BY MRS. S. C. HALL. jwjLETHA gave mm another shilling; and after he was fairly out of the room, grappled the book, commenced looking at the pictures in right earnest, and congratulated herself on her good bar gain. In due time, the house was cleared, and she went to bed, placing the Bible on the top of the table, amongst a miscellaneous collection of worn-out dusters and tattered glass cloths, " waiting to be mended." That night the master of " The Grapes" could not sleep ; more than once he fancied he smelt fire ; and after going into the unoccupied rooms, and peeping (Concluded from page 356.J ?rn «? . _ _ . . - - _ through the key-holes and under the doors of those that were occupied, he descended to the bar, and finally enter ing the little bar-parlour, took his day book from a shelf, and placing the candle, sat down, listlessly turning over its leaves, but the top of the table would not shut, and raising it to remove the obstruction, Matthew saw a large family BIBLE ; pushing a...
BATHURST STREET. [Newspaper Article] — The Australian Band of Hope Review, and Children's Friend — 22 November 1856
BATHURST STREET. Un the Vóth instant, a lecture was given by Mr. Oram, on " The North American Indians." Thursday, 20.-The recitations an nounced for this evening were put off, some of the boys not having learnt their pieces perfectly, and the subject of " Earthquakes and Volcanoes " formed the entertainment of the evening. Thursday, 27.-Exercises in singing. December 4.-Mr. Kirby is ex pected to give a lecture : subject " The Iron Chain." ANECDOTE OF THE REV. JOHN WESLEY.-When Mr. Wesley visited America, he sailed in the same vessel with General Oglethorpe, the Governor of Georgia. Hearing an unusual noise in the general's cabin, he went to in quire the cause of it. " Mr. Wesley," the old soldier fumed out, " you must excuse me. I have met with a provo cation too great for a man to bear. You know the only wine I drink is Cyprus wine, as it agrees with me better than any other. I therefore provided myself with several dozen, and this villain Grimaldi (his foreign servant, who stood ...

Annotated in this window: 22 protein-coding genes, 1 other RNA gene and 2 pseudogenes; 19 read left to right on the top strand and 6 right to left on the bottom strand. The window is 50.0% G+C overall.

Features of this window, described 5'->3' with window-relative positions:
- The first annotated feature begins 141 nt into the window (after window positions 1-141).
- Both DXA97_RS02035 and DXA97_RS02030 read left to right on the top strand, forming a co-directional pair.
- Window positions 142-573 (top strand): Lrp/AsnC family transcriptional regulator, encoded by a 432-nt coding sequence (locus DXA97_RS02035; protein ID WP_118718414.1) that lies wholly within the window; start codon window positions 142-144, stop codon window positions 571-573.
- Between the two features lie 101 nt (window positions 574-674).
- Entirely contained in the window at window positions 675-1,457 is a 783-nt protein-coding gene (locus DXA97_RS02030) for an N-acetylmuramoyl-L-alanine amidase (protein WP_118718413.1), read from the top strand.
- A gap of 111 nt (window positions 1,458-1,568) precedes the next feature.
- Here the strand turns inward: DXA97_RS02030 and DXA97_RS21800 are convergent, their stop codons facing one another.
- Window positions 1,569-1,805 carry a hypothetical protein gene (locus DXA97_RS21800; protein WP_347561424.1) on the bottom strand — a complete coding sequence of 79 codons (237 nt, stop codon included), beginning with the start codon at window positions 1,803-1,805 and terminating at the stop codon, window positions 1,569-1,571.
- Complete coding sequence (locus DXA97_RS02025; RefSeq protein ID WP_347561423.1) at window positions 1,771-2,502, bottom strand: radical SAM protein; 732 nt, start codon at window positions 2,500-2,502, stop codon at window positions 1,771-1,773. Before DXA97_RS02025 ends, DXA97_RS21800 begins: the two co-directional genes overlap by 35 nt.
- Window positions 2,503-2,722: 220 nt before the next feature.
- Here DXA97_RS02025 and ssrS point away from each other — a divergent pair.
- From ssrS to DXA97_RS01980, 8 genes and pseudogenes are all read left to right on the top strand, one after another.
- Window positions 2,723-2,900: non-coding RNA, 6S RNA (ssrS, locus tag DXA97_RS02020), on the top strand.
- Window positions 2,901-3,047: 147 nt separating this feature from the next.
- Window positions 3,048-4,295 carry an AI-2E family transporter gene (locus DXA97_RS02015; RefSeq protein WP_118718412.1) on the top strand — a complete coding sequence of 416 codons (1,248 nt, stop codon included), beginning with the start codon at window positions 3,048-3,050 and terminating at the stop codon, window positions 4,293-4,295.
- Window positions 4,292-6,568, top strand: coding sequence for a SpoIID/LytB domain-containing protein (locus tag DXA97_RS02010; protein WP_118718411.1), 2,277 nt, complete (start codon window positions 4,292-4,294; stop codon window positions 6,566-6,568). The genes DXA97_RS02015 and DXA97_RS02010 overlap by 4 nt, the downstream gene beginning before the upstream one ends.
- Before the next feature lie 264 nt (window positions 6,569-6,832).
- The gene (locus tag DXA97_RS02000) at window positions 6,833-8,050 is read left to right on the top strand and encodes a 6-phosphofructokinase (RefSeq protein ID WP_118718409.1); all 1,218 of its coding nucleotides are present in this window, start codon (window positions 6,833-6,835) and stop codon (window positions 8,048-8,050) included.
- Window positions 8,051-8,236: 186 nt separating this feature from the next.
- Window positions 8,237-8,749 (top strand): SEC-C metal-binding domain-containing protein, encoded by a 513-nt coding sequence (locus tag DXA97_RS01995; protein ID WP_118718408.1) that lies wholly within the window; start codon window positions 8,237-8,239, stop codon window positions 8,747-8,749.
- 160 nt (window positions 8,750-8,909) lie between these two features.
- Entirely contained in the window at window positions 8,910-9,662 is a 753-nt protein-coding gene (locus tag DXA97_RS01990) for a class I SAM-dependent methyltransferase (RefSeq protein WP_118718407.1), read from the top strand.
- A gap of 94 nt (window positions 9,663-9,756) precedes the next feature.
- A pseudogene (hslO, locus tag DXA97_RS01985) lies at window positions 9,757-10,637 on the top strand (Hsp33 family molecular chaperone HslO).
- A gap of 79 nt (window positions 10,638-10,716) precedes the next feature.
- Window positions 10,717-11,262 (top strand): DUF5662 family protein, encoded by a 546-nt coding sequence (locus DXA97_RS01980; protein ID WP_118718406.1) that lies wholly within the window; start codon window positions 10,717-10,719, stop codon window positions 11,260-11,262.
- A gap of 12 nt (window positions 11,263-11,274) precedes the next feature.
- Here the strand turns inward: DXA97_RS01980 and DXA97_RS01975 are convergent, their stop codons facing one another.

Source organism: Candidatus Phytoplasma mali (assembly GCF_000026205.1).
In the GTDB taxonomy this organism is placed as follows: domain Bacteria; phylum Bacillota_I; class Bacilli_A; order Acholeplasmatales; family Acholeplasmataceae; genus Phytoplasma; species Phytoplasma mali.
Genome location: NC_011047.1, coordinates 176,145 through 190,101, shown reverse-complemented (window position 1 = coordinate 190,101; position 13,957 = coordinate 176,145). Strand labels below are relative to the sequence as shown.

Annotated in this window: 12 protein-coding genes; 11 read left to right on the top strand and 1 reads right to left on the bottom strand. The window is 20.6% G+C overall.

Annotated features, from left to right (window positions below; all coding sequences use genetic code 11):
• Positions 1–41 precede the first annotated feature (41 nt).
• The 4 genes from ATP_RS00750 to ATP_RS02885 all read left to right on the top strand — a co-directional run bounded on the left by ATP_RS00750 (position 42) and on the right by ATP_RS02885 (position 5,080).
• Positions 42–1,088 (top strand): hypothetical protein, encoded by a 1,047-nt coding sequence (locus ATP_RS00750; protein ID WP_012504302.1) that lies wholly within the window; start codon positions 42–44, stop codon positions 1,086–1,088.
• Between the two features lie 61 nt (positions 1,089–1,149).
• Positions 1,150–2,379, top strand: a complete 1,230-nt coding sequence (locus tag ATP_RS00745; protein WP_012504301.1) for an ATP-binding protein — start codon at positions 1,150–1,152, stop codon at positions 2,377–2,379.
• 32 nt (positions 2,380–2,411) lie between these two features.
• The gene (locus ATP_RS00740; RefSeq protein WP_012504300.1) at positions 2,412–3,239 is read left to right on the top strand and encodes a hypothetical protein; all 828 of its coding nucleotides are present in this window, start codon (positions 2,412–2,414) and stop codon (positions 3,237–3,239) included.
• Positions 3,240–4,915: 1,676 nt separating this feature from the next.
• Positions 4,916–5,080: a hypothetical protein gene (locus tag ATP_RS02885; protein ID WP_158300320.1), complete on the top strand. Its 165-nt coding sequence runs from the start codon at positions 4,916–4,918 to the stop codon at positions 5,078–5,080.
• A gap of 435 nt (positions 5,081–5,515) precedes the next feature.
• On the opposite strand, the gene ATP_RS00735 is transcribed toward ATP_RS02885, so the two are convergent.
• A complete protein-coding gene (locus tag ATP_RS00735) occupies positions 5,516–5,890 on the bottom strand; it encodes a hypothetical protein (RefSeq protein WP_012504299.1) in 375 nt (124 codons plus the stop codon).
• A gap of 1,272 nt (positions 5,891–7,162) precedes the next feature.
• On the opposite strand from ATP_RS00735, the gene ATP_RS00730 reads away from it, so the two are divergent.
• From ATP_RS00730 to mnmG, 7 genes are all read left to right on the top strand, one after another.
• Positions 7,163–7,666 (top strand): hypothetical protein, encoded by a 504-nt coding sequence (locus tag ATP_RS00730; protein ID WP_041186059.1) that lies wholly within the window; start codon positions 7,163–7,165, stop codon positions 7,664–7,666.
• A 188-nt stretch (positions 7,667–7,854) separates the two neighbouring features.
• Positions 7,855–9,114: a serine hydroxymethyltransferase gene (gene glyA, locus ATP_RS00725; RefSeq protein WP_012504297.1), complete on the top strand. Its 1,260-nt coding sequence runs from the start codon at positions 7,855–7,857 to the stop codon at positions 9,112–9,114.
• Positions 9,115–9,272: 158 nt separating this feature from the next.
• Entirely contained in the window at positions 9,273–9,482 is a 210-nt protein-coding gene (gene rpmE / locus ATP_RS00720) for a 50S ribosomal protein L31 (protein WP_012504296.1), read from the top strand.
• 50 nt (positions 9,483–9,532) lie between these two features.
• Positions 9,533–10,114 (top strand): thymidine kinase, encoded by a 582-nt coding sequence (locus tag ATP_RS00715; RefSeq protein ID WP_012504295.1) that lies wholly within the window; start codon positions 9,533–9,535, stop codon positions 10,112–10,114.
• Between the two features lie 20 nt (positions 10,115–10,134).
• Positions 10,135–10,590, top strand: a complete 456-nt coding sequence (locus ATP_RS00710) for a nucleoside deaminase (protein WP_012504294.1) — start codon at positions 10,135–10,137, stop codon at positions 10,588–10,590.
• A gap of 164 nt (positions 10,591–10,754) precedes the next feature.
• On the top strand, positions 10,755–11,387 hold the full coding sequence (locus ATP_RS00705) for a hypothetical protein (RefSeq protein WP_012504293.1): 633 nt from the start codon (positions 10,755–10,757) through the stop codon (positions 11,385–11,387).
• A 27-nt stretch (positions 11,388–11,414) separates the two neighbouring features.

The Children's Model. THE GOOD ANGELS. [Newspaper Article] — The Australian Band of Hope Review, and Children's Friend — 6 December 1856